Class Warfare - A Different ViewThere is a neo-populist movement afoot in the US right how. No one is sure exactly what to call it. Analogies with the original Populist party break down over issues of tariffs and xenophobia that were prominent in the original movement. The later "Progressive" movement, which is credited with creating the first round of government regulatory agencies, doesn't fit well either. It didn't have the broad-based working class foundation that is meant when one talks about populism.
These days when critics accuse liberals of engaging in "class warfare" they mean the the working classes are looking to rein in the excesses of the super wealthy. Since this group is tiny, the appeal to defending the rights of Paris Hilton doesn't work well, so they try to include the top 20% as well.
I propose to separate the classes on a different basis than is usually the case. In my scheme there are only two classes: those who have to work for a living and those who don't. Those who work may have different levels of income and wealth, but if they lose their wages they will, eventually, starve.
The blue collar, white collar and professional sectors have more in common than they realize. That the wealthy can disguise this fact is one of the greatest triumphs of social misdirection of the modern age. In the middle of the 20th Century the local town doctor might live in a better home than his patients, but he was part of the community and adverse economic conditions affected him just as much. The same was true for the local banker.
Now we have large sectors of society who make money by dealing in intangibles. These may be financiers, or media people, or others engaged in marketing intellectual property. A dealer in derivatives does not have the same connection to his neighbors as did the town banker. He thus, mistakenly, thinks he has different interests.
What goals do the various strata of the working class have in common?
What does the non-working class want?
Why do some in the working class fail to understand where their interests lie? There have been many attempts at formulating an explanation. All seem to have some partial insights. In no particular order: a belief that they will rise to the non-working class and thus they need to support those interests so that they will be in place when they "make it". A feeling of elitism or superiority. Distraction over "values" issues which blind them to the underlying real class concerns. Jingoism or xenophobia which fosters an "us versus them" mindset - another form of elitism. Insecurity or fear which leads to the aim of keeping those who might challenge their position from below being kept "in their place". This latter attitude may not be totally irrational. Many "populist" proposals these days aim at limiting the wealth accumulation of the upper segment of the working class.
The non-working class has every reason to oppose limits on their wealth accumulation since their continuing class membership depends upon the ability to make money from money and not labor. Anything which constrains this will lead to a permanent limit on future wealth growth. Unlike the working class there is nothing they can do to increase their income except have the rules altered. By definition they don't "work" so they can't increase their labor. (I realize that some of the non-working class "work", but they don't have to work to eat they do it for other reasons.)
Now why doesn't a stock trader earning $1 million a year see that his paying a higher fraction of his income is a "good thing"? Doesn't he want a clean and safe environment for himself and his family? Who does he think is going to pay for this? Why the tax resentment? Why does this segment exist only in those countries with a high level of wealth disparity?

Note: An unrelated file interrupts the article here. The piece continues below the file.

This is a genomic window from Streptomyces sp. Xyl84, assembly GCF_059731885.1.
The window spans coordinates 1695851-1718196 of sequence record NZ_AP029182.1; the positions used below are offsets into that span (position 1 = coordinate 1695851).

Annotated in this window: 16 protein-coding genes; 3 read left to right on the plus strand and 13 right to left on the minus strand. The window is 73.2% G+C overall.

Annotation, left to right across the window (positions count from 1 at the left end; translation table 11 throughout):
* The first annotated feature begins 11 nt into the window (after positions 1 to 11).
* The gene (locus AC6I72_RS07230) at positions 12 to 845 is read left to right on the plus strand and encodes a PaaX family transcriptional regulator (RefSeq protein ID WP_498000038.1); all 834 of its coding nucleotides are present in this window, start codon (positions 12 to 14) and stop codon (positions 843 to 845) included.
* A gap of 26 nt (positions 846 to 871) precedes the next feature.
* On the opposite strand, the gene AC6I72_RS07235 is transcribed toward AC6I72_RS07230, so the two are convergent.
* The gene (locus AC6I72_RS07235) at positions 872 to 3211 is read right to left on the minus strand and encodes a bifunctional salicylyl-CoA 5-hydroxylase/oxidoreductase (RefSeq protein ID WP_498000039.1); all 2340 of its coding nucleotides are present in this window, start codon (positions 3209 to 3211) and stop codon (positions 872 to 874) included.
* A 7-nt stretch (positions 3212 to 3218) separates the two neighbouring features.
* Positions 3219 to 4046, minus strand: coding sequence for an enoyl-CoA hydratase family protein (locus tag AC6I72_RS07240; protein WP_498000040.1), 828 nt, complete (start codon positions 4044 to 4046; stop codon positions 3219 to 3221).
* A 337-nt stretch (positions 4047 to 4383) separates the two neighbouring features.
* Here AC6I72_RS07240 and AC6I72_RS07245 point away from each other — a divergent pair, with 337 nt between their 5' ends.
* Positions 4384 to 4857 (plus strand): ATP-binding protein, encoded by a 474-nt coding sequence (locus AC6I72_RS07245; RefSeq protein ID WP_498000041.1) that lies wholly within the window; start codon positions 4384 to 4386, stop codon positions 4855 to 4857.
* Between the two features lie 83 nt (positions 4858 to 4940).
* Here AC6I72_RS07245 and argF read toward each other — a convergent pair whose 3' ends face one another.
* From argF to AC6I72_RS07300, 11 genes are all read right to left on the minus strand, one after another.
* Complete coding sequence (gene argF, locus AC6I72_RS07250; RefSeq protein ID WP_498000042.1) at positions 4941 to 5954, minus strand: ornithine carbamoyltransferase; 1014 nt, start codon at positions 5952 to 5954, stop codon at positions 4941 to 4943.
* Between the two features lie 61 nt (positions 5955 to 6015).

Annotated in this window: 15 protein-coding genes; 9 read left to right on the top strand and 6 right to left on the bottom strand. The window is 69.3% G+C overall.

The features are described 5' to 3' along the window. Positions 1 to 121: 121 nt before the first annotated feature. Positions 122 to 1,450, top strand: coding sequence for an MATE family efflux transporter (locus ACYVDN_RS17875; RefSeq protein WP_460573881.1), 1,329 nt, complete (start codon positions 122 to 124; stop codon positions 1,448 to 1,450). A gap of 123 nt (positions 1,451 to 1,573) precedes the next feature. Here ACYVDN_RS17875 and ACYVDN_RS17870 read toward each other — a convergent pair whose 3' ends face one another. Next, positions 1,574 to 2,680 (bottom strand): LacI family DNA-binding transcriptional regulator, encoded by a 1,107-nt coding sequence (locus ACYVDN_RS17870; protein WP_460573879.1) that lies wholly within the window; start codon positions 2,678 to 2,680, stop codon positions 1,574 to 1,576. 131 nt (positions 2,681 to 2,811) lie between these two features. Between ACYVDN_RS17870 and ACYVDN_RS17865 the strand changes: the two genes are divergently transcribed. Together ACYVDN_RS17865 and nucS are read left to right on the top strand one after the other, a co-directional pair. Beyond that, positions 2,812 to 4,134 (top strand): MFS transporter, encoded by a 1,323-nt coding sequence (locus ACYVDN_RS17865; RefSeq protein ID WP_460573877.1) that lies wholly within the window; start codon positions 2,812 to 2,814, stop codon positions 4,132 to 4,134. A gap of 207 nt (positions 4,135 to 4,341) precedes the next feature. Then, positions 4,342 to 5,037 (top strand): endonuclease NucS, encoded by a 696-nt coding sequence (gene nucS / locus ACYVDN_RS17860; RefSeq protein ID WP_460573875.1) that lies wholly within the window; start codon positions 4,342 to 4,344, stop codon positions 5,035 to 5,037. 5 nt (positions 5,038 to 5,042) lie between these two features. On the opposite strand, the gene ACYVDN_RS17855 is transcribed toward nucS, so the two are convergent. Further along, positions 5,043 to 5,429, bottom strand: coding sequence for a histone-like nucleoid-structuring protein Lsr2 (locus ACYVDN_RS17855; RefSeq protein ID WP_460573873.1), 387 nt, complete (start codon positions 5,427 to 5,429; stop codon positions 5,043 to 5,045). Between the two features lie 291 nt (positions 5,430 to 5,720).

As I stated above, I think the problem is one of a misunderstanding of where one's interests lie. In a country with a high degree of wealth disparity (like the US and UK) this imbalance allows too much power to reside in the hands of too few. This not only affects how elected representatives are selected, but also means that the information outlets are in the hands of the non-working classes. The misinformation barrage is thus unchallenged. Politicians who represent the working class don't get elected and voices from this class don't get heard in the press or on the air. With a continual program of class misidentification the working wealthy become blind to their real interests.
A member of the non-working class can leave his home country when things get too bad, but what happens to the financial analyst who thinks he is member of this same group? He is stuck in the muck just like his blue collar compatriots. As the problems of resource shortages spread even the options for relocation will diminish. Perhaps the 400 wealthy families in the US can relocate, but where will they go in 50 years when climate change affects the entire planet?
If you are making $1 million per year, be glad to pay 50 or 90% in taxes and realize that you are still ahead of 99.99% of the rest of the people on the planet. You can't eat gold and you can't buy protection during a revolution, just ask the French aristocracy of 1789. If you are among the most fortunate than you have an obligation to contribute more to society. When did greed replace community as one of the virtues?
The question is how to get people to understand where their interests lie in the face of a generation-long misinformation campaign. I don't have an answer, but perhaps the rise of alternate sources of information will provide the needed wedge. This needs to be defended as well. There are already steps being taken to limit the reach of dissident internet sites as well as to control access to the network itself. Don't expect the legal system to support the working classes. Judges and government workers suffer from the same misunderstanding about their class affiliation as do all the others.